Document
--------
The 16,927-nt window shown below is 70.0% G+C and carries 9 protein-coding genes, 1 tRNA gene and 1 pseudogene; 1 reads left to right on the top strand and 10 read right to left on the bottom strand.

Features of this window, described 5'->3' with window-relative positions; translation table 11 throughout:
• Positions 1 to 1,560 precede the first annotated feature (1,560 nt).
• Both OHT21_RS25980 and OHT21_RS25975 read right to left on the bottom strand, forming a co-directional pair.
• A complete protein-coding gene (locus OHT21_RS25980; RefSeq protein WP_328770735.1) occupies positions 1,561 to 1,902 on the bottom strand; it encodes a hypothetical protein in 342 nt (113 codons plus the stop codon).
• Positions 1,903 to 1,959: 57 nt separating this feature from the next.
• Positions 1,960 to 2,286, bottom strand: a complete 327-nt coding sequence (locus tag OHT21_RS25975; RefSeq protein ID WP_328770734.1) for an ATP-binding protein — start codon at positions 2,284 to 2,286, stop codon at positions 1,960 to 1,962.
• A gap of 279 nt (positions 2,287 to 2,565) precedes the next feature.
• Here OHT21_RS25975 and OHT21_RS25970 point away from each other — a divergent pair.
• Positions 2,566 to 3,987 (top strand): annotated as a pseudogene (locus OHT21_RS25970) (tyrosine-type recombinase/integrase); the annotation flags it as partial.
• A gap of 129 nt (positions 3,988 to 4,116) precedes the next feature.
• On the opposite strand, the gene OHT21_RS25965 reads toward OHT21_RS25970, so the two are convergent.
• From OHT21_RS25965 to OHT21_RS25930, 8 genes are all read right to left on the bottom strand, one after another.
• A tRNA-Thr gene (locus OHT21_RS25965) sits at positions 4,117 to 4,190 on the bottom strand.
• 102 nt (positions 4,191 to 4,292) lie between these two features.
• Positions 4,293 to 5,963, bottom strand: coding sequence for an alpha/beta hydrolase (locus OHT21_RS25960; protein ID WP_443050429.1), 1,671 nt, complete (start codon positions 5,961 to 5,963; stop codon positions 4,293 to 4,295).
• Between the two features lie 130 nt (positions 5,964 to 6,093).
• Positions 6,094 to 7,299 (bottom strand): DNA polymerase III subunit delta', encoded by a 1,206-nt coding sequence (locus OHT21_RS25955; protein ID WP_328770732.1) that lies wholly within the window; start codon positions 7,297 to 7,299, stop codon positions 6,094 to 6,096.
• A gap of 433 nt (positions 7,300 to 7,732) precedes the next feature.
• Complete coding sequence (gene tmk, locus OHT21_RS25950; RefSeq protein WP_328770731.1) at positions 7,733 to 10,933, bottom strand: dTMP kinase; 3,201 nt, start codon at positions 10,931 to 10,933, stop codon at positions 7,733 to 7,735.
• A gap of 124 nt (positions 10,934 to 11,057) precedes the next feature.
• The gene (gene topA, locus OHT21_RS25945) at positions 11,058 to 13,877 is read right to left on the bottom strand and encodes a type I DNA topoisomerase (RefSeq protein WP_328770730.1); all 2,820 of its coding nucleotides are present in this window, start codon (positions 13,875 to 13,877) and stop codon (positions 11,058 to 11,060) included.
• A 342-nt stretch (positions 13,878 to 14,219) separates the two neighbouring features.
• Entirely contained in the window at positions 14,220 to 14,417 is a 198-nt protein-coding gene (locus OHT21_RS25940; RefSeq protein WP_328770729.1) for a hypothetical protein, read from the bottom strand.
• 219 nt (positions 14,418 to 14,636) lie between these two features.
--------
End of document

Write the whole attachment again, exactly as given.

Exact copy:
The 16,927-nt window shown below is 70.0% G+C and carries 9 protein-coding genes, 1 tRNA gene and 1 pseudogene; 1 reads left to right on the top strand and 10 read right to left on the bottom strand.

Features of this window, described 5'->3' with window-relative positions; translation table 11 throughout:
• Positions 1 to 1,560 precede the first annotated feature (1,560 nt).
• Both OHT21_RS25980 and OHT21_RS25975 read right to left on the bottom strand, forming a co-directional pair.
• A complete protein-coding gene (locus OHT21_RS25980; RefSeq protein WP_328770735.1) occupies positions 1,561 to 1,902 on the bottom strand; it encodes a hypothetical protein in 342 nt (113 codons plus the stop codon).
• Positions 1,903 to 1,959: 57 nt separating this feature from the next.
• Positions 1,960 to 2,286, bottom strand: a complete 327-nt coding sequence (locus tag OHT21_RS25975; RefSeq protein ID WP_328770734.1) for an ATP-binding protein — start codon at positions 2,284 to 2,286, stop codon at positions 1,960 to 1,962.
• A gap of 279 nt (positions 2,287 to 2,565) precedes the next feature.
• Here OHT21_RS25975 and OHT21_RS25970 point away from each other — a divergent pair.
• Positions 2,566 to 3,987 (top strand): annotated as a pseudogene (locus OHT21_RS25970) (tyrosine-type recombinase/integrase); the annotation flags it as partial.
• A gap of 129 nt (positions 3,988 to 4,116) precedes the next feature.
• On the opposite strand, the gene OHT21_RS25965 reads toward OHT21_RS25970, so the two are convergent.
• From OHT21_RS25965 to OHT21_RS25930, 8 genes are all read right to left on the bottom strand, one after another.
• A tRNA-Thr gene (locus OHT21_RS25965) sits at positions 4,117 to 4,190 on the bottom strand.
• 102 nt (positions 4,191 to 4,292) lie between these two features.
• Positions 4,293 to 5,963, bottom strand: coding sequence for an alpha/beta hydrolase (locus OHT21_RS25960; protein ID WP_443050429.1), 1,671 nt, complete (start codon positions 5,961 to 5,963; stop codon positions 4,293 to 4,295).
• Between the two features lie 130 nt (positions 5,964 to 6,093).
• Positions 6,094 to 7,299 (bottom strand): DNA polymerase III subunit delta', encoded by a 1,206-nt coding sequence (locus OHT21_RS25955; protein ID WP_328770732.1) that lies wholly within the window; start codon positions 7,297 to 7,299, stop codon positions 6,094 to 6,096.
• A gap of 433 nt (positions 7,300 to 7,732) precedes the next feature.
• Complete coding sequence (gene tmk, locus OHT21_RS25950; RefSeq protein WP_328770731.1) at positions 7,733 to 10,933, bottom strand: dTMP kinase; 3,201 nt, start codon at positions 10,931 to 10,933, stop codon at positions 7,733 to 7,735.
• A gap of 124 nt (positions 10,934 to 11,057) precedes the next feature.
• The gene (gene topA, locus OHT21_RS25945) at positions 11,058 to 13,877 is read right to left on the bottom strand and encodes a type I DNA topoisomerase (RefSeq protein WP_328770730.1); all 2,820 of its coding nucleotides are present in this window, start codon (positions 13,875 to 13,877) and stop codon (positions 11,058 to 11,060) included.
• A 342-nt stretch (positions 13,878 to 14,219) separates the two neighbouring features.
• Entirely contained in the window at positions 14,220 to 14,417 is a 198-nt protein-coding gene (locus OHT21_RS25940; RefSeq protein WP_328770729.1) for a hypothetical protein, read from the bottom strand.
• 219 nt (positions 14,418 to 14,636) lie between these two features.